Twenty (스물, Lee Byeong-heon, 2015)

Twenty Movie PosterReview of Lee Byeong-heon’s Twenty (스물, Seumool) up at UK Anime Network. I really felt so old watching this film.


The age at which you become “an adult” varies according to your culture but in Korea, as in Japan, at 20 you become fully grown up with all the rights and responsibilities that carries. The three guys at the centre of the Korean film Twenty are just walking through this magic doorway which marks the end of their childhoods and the beginning of their adult lives. The road has forked for them and they have to decide which path to take. However, they’ll have to take their minds off the opposite sex long enough to make a decision.

To state the obvious, Twenty is aimed at a very specific audience and is likely to please a certain group of people very well whilst leaving others a little lost and bemused. It stars a collection of popular and very good looking younger Korean actors and actresses and is largely about what it’s like to be on the cusp of adulthood in contemporary Korea. What it’s not is a hard hitting drama. The target audience for this movie is people who are in their teens or early twenties, so they know what it is to be young, now. They just want to laugh along or sympathise with others in a similar position.

We meet the three guys, Chi-ho (popular rich kid), Dong-woo (put upon poor boy), and Gyung-Jae (doing OK middle class guy) towards the end of their high school years. The boys became friends after falling for the same girl who eventually picked Chi-ho but being boys they had a fist fight about it and are now bonded for their rest of their lives. In many ways they’re quite different, Chi-ho is rich, good looking and only interested in girls whereas Dong-woo comes from quite an impoverished background which means he’ll find it difficult to pursue his studies past high school because he needs to be supporting his mother and siblings. Gyung-Jae is almost the protagonist and is a typical middle class boy who’ll go to college and probably do alright for himself. He’s also a typical “nice guy” with a selection of fairly ordinary romantic issues (bar one interesting aspect which is raised but never followed up on) but being pretty level headed he’ll almost certainly get over it.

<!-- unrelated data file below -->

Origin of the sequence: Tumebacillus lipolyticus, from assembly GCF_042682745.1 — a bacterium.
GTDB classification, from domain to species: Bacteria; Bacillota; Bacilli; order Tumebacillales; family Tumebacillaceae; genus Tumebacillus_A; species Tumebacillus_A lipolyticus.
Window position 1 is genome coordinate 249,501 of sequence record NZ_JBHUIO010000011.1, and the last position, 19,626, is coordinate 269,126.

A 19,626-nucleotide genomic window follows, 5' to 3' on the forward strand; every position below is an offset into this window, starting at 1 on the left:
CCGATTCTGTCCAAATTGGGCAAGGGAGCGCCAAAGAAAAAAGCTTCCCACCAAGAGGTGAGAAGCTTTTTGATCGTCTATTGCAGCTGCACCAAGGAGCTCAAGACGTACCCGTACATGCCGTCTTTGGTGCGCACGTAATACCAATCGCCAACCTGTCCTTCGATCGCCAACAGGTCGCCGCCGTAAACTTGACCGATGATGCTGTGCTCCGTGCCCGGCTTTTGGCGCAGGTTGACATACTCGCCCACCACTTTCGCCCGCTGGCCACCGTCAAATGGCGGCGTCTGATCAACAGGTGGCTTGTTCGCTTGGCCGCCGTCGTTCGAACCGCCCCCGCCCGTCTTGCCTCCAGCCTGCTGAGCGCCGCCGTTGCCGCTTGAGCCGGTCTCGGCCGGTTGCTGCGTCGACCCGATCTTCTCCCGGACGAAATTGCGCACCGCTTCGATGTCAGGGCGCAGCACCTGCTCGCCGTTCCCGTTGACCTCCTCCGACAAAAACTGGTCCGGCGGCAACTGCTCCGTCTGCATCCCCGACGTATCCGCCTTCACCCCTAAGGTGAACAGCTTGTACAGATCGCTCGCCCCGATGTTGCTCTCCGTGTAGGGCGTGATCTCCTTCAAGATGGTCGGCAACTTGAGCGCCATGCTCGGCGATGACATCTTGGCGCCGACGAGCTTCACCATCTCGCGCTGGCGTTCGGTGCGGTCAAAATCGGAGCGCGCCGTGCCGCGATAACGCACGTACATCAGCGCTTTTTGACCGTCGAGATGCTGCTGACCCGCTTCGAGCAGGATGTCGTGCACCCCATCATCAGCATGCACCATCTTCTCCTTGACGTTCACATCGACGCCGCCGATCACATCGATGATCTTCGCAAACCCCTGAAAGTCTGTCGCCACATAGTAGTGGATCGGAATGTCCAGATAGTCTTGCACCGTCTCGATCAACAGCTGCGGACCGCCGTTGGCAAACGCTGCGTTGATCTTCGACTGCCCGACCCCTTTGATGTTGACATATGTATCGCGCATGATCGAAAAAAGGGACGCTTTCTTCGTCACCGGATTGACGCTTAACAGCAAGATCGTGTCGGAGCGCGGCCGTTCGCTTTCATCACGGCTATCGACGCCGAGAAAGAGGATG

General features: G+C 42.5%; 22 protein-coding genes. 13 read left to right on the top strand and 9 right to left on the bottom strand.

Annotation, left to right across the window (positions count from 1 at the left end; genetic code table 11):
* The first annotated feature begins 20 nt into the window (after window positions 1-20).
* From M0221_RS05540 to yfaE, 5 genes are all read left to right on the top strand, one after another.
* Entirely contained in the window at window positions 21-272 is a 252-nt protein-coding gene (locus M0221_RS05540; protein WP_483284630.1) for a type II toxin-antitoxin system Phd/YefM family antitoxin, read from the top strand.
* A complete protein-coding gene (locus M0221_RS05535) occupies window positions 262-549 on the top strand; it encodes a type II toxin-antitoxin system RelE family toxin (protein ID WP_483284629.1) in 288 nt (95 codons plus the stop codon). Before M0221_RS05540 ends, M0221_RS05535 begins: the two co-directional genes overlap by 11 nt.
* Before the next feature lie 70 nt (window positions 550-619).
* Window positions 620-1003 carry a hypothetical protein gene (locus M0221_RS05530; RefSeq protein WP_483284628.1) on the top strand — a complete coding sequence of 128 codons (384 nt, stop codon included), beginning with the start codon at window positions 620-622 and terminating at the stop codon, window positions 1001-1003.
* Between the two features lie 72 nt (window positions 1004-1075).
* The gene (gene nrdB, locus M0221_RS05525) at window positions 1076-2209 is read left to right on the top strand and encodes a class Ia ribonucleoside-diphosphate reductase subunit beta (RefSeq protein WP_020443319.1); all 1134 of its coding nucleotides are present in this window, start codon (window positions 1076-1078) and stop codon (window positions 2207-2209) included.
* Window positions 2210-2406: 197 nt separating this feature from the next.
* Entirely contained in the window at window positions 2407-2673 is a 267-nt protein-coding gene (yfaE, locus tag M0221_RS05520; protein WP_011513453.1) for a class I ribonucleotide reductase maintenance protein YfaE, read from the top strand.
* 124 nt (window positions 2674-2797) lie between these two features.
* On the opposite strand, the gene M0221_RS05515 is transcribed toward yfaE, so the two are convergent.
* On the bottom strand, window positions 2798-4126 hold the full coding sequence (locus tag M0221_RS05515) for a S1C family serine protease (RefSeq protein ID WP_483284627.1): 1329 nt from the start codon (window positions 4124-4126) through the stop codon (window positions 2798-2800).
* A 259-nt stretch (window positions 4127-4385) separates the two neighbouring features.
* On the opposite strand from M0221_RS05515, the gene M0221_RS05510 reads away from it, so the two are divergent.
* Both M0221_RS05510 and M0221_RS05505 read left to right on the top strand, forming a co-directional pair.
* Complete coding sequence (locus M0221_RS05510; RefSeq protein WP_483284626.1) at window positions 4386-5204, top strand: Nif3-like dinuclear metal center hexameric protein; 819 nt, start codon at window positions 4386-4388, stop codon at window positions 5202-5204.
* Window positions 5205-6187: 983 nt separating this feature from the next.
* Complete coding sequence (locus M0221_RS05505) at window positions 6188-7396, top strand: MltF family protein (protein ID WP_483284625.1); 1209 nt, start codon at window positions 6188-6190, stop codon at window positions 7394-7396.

At twenty they have the whole of their lives ahead of them – or they kind of do given the fairly restrictive nature of Korean society. Chi-ho just thinks about sex. His parents are rich so he just lives in a perpetual adolescence where he hasn’t applied for university but hasn’t decided on a job either. He watches lots of movies and mopes but honestly he’s just a bit lost and afraid to admit it. Dong-woo wants to be a manga artist and decides to repeat the last year of high school whilst continuing to work all the other hours to support his family all the while feeling guilty about trying to pursue his dream rather than accepting the offer of a steady office job at his uncle’s company. Gyung-Jae actually has it pretty easy as his problems are just the normal sort of romantic growing pains everybody goes through and realising that makes them a little easier for him.

The film is not really a serious examination of the problems young people face. Even the eventual looming of military service is treated in quite a matter of fact way. Twenty is more of a celebration of being young and that it’s OK to be a bit lost and stupid when you’ve just left school. It gets surprisingly crude given that it’s aimed at a comparatively conservative Korean audience but generally gets away with it thanks to its cheeky tone. Undoubtedly hilarious in places (the “fist fight” finale in a Chinese restaurant being a late highlight) Twenty is a film that will play best to those around the same age as its protagonists in real terms and truthfully doesn’t offer so much for those who are already little older but it is nevertheless very funny and likely to entertain Korean idol fans of any age.


Reviewed at the London Korean Film Festival 2015.

 

The Piper (손님, Kim Gwang-tae, 2015)

PiperPosterReview of Kim Gwang-tae’s The Piper (손님, Sonnim) up at UK Anime Network. I really liked this one!